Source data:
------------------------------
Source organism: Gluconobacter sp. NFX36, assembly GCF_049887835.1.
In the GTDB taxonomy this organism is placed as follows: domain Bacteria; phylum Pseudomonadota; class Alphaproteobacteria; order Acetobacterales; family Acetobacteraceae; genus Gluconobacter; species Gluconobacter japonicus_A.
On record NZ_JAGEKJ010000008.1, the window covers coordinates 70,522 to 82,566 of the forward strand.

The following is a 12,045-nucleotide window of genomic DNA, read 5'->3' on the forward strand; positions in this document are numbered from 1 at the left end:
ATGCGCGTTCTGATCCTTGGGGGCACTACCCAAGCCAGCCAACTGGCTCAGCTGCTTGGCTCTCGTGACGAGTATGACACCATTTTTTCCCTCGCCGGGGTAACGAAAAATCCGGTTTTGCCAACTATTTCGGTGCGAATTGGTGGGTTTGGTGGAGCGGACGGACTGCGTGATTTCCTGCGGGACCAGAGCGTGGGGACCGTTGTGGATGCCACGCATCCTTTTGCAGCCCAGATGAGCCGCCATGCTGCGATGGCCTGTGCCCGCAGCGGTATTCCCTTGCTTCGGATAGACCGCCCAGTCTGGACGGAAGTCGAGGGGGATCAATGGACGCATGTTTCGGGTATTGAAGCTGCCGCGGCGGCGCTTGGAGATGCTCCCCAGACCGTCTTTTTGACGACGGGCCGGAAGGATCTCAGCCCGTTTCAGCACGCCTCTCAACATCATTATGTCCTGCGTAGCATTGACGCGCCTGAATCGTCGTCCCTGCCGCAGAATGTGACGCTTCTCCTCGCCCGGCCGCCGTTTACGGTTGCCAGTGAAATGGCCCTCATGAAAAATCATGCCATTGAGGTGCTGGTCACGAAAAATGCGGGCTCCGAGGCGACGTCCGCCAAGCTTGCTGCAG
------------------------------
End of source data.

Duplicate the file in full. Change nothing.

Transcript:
Source organism: Gluconobacter sp. NFX36, assembly GCF_049887835.1.
In the GTDB taxonomy this organism is placed as follows: domain Bacteria; phylum Pseudomonadota; class Alphaproteobacteria; order Acetobacterales; family Acetobacteraceae; genus Gluconobacter; species Gluconobacter japonicus_A.
On record NZ_JAGEKJ010000008.1, the window covers coordinates 70,522 to 82,566 of the forward strand.

The following is a 12,045-nucleotide window of genomic DNA, read 5'->3' on the forward strand; positions in this document are numbered from 1 at the left end:
ATGCGCGTTCTGATCCTTGGGGGCACTACCCAAGCCAGCCAACTGGCTCAGCTGCTTGGCTCTCGTGACGAGTATGACACCATTTTTTCCCTCGCCGGGGTAACGAAAAATCCGGTTTTGCCAACTATTTCGGTGCGAATTGGTGGGTTTGGTGGAGCGGACGGACTGCGTGATTTCCTGCGGGACCAGAGCGTGGGGACCGTTGTGGATGCCACGCATCCTTTTGCAGCCCAGATGAGCCGCCATGCTGCGATGGCCTGTGCCCGCAGCGGTATTCCCTTGCTTCGGATAGACCGCCCAGTCTGGACGGAAGTCGAGGGGGATCAATGGACGCATGTTTCGGGTATTGAAGCTGCCGCGGCGGCGCTTGGAGATGCTCCCCAGACCGTCTTTTTGACGACGGGCCGGAAGGATCTCAGCCCGTTTCAGCACGCCTCTCAACATCATTATGTCCTGCGTAGCATTGACGCGCCTGAATCGTCGTCCCTGCCGCAGAATGTGACGCTTCTCCTCGCCCGGCCGCCGTTTACGGTTGCCAGTGAAATGGCCCTCATGAAAAATCATGCCATTGAGGTGCTGGTCACGAAAAATGCGGGCTCCGAGGCGACGTCCGCCAAGCTTGCTGCAG